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Neonatal encephalopathy (NE) is responsible for a significant burden of disability and death worldwide.1 The use of animal models in the study of perinatal hypoxia-ischaemia (HI) has a history of over 200 years; studies initially showed that the premature animal is more tolerant of asphyxia than a term animal, which is in turn more resistant to asphyxia than an adult.2 ,3 In the 1950s to the 1970s, studies in the primate model showed that the pattern of brain injury was clearly influenced by the severity and type of HI; these studies led to a description of two patterns of injury, namely acute total asphyxia4 and chronic partial asphyxia.5 In the last 30 years, progress was made by using animal models of NE to understand the timing and evolution of brain injury after HI. Triggered by the observation in human babies that brain energy metabolism on phosphorus-31 (31P) magnetic resonance spectroscopy (MRS) transiently recovered after birth and declined in the subsequent hours and days after birth despite intensive care support,7 studies in the newborn piglet8 and rat9 allowed pathophysiology and timing of events after HI to be studied more precisely than in the human fetus and neonate. Establishing the timing of this ‘secondary’ energy failure led to the concept that a window of opportunity existed whereby an intervention started after the primary insult could alter the trajectory of brain damage. The translation of the ideas and questions from bedside to bench moved therapeutic hypothermia from a research hypothesis to standard clinical care6 (figure 1). Optimising neonatal neuroprotection beyond therapeutic hypothermia requires further preclinical research with careful thought in using appropriate animal models to ensure efficacy, safety and translatability of the findings.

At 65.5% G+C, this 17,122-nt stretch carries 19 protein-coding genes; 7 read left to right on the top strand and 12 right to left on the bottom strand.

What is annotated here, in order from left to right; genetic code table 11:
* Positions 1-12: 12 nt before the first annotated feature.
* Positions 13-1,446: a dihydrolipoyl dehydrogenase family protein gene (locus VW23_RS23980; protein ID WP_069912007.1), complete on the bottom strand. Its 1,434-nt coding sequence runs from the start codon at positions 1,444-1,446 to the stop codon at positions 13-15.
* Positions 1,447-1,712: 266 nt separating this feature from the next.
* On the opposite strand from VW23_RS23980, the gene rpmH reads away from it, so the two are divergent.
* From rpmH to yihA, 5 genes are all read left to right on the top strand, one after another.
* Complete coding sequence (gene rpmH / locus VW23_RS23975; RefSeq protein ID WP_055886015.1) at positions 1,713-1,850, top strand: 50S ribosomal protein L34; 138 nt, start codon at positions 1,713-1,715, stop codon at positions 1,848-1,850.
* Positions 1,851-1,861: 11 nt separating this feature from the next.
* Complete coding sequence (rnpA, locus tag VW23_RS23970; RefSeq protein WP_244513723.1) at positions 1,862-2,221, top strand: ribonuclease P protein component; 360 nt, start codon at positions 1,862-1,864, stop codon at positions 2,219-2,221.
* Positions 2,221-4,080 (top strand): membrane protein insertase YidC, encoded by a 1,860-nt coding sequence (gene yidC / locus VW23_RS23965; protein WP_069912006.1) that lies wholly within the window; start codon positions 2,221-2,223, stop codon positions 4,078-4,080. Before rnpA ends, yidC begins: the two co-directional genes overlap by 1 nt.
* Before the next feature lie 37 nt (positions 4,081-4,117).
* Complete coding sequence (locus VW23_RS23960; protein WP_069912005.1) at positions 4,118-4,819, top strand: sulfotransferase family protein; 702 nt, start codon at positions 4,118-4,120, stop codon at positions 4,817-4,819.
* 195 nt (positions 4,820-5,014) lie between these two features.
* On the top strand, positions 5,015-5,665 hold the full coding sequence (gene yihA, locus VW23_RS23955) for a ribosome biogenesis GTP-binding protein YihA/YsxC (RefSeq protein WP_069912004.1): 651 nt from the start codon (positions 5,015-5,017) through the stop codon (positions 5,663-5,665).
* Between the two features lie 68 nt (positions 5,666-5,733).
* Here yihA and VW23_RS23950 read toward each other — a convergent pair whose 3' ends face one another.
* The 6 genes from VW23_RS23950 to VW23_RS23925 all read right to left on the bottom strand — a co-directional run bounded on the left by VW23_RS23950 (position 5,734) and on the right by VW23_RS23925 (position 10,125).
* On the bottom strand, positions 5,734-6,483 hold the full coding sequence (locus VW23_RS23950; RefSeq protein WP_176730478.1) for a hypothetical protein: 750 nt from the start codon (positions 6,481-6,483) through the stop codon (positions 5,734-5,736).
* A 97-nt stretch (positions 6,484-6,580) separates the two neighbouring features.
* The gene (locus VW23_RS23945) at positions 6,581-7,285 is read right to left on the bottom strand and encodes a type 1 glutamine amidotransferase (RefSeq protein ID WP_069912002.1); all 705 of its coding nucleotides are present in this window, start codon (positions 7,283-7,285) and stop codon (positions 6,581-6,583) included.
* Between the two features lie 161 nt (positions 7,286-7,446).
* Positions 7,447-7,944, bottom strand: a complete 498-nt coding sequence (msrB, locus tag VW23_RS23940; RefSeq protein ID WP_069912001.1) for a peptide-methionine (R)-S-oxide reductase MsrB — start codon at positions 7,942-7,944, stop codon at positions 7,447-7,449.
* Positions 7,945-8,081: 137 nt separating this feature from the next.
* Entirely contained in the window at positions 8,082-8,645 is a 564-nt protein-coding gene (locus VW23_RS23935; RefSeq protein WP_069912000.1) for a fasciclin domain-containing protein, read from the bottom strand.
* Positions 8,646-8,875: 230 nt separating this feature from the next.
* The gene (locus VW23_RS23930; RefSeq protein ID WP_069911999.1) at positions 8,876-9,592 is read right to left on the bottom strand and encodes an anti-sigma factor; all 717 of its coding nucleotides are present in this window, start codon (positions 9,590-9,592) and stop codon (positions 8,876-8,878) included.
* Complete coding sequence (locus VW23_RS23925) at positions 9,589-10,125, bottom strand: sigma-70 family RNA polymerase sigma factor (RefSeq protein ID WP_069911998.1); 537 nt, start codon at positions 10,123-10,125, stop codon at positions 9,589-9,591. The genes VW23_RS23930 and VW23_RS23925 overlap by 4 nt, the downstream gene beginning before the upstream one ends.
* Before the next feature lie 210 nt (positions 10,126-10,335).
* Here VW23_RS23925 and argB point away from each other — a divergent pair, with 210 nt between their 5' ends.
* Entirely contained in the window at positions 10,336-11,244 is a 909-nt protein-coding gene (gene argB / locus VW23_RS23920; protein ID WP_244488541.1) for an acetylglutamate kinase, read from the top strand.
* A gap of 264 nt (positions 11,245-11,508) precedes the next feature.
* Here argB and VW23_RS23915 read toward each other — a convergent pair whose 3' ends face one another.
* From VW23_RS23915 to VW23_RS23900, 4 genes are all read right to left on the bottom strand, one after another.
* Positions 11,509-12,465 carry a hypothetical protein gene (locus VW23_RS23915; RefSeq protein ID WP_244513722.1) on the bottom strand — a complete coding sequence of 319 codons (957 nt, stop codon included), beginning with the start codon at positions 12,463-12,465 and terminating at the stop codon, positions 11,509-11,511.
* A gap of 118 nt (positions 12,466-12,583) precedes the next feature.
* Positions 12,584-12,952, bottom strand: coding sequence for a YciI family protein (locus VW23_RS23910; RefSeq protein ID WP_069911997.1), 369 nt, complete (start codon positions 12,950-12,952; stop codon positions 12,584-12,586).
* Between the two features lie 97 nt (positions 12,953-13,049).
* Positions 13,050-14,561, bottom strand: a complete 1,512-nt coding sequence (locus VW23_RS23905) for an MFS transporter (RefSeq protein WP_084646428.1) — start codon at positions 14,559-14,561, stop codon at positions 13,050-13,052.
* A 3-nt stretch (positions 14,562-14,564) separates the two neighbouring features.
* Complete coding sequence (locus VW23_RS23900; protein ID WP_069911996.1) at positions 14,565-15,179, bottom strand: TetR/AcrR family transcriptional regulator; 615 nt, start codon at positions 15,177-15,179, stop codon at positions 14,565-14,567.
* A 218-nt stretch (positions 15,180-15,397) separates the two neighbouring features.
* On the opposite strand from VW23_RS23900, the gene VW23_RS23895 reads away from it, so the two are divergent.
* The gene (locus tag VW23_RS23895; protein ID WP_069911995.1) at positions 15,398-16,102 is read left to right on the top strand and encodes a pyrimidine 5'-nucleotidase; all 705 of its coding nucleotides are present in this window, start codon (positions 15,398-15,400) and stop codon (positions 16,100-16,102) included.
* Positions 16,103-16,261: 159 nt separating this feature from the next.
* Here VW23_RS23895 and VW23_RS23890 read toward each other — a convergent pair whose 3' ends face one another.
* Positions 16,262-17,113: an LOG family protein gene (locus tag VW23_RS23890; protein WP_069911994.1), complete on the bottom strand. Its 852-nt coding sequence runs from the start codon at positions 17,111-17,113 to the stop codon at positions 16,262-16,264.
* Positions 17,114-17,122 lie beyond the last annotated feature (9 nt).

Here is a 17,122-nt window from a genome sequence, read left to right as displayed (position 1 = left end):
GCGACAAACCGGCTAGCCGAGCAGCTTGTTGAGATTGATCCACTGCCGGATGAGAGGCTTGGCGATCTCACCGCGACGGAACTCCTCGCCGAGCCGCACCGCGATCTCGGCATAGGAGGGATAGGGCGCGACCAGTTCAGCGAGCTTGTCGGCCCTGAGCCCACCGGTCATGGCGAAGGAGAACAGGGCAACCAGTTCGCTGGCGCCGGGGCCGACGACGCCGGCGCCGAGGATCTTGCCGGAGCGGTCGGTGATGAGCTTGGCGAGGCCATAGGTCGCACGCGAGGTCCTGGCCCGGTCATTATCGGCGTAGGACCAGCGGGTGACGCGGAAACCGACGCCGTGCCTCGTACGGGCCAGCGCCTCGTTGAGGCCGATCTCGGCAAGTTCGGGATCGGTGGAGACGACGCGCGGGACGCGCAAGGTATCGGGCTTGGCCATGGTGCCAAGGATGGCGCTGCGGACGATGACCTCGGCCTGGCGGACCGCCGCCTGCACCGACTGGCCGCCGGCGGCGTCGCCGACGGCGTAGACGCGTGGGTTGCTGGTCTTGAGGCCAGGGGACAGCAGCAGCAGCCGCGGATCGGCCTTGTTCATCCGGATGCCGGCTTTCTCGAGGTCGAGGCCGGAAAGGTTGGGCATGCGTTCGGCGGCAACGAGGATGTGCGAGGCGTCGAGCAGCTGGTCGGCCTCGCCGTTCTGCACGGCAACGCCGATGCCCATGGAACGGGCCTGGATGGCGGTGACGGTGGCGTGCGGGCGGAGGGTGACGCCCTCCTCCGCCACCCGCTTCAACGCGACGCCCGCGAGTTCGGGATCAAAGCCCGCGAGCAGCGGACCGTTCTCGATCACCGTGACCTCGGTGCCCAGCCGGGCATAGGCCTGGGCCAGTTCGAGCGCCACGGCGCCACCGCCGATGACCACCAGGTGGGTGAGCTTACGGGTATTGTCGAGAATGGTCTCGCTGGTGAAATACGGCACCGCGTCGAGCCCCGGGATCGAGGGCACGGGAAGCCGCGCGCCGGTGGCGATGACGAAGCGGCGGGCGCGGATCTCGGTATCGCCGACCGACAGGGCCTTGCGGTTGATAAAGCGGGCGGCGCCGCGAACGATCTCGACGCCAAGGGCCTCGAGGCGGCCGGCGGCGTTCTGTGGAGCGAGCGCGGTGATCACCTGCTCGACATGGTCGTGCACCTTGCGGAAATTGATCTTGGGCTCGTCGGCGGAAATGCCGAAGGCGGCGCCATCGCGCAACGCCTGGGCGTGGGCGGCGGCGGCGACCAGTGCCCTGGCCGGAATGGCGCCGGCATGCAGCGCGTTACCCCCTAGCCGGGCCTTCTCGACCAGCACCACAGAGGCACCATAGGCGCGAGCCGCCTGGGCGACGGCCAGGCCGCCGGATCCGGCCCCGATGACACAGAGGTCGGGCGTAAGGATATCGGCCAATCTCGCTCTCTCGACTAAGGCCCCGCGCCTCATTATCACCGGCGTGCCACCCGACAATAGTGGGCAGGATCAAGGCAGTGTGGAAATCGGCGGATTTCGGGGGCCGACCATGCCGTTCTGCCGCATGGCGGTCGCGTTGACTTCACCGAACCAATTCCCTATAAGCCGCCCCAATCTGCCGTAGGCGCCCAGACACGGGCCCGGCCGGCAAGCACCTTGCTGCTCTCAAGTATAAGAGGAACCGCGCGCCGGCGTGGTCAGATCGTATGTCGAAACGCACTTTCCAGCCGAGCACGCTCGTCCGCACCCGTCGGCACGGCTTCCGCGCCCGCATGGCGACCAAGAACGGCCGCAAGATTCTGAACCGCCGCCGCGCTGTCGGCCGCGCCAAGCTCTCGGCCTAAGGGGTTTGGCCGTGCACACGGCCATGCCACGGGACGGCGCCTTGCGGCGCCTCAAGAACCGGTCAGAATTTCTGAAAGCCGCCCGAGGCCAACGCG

Factors to consider for translation of animal studies to humans
There has been recent criticism of …
Contributors All authors have seen the final version and took part in the drafting of the manuscript. IL and NJR drew the figures.
Funding This work was undertaken at University College London Hospitals/University College London, which received a proportion of funding from the UK Department of Health's National Institute for Health Research Biomedical Research Centers funding scheme.
Competing interests None declared.
Provenance and peer review Commissioned; externally peer reviewed.
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